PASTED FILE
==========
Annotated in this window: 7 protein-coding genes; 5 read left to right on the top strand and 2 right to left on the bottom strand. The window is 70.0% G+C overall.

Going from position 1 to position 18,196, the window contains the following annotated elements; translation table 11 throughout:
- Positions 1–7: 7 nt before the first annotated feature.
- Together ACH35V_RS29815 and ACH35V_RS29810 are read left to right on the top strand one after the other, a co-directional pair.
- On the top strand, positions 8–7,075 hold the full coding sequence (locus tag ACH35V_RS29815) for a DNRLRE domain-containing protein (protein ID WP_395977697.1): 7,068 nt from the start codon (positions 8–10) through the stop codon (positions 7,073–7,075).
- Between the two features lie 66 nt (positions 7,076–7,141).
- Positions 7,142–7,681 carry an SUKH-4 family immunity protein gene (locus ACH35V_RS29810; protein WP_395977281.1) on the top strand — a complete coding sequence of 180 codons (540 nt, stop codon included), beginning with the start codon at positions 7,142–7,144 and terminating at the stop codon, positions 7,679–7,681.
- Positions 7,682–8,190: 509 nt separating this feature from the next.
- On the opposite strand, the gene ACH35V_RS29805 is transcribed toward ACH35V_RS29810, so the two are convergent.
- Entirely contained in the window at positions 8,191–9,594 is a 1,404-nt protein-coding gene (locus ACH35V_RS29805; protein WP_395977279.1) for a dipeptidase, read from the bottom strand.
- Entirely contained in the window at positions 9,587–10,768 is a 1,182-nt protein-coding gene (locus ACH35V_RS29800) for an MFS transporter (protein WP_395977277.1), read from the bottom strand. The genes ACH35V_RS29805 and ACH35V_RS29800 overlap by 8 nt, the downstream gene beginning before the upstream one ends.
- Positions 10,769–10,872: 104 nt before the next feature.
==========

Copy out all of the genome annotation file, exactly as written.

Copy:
Annotated in this window: 7 protein-coding genes; 5 read left to right on the top strand and 2 right to left on the bottom strand. The window is 70.0% G+C overall.

Going from position 1 to position 18,196, the window contains the following annotated elements; translation table 11 throughout:
- Positions 1–7: 7 nt before the first annotated feature.
- Together ACH35V_RS29815 and ACH35V_RS29810 are read left to right on the top strand one after the other, a co-directional pair.
- On the top strand, positions 8–7,075 hold the full coding sequence (locus tag ACH35V_RS29815) for a DNRLRE domain-containing protein (protein ID WP_395977697.1): 7,068 nt from the start codon (positions 8–10) through the stop codon (positions 7,073–7,075).
- Between the two features lie 66 nt (positions 7,076–7,141).
- Positions 7,142–7,681 carry an SUKH-4 family immunity protein gene (locus ACH35V_RS29810; protein WP_395977281.1) on the top strand — a complete coding sequence of 180 codons (540 nt, stop codon included), beginning with the start codon at positions 7,142–7,144 and terminating at the stop codon, positions 7,679–7,681.
- Positions 7,682–8,190: 509 nt separating this feature from the next.
- On the opposite strand, the gene ACH35V_RS29805 is transcribed toward ACH35V_RS29810, so the two are convergent.
- Entirely contained in the window at positions 8,191–9,594 is a 1,404-nt protein-coding gene (locus ACH35V_RS29805; protein WP_395977279.1) for a dipeptidase, read from the bottom strand.
- Entirely contained in the window at positions 9,587–10,768 is a 1,182-nt protein-coding gene (locus ACH35V_RS29800) for an MFS transporter (protein WP_395977277.1), read from the bottom strand. The genes ACH35V_RS29805 and ACH35V_RS29800 overlap by 8 nt, the downstream gene beginning before the upstream one ends.
- Positions 10,769–10,872: 104 nt before the next feature.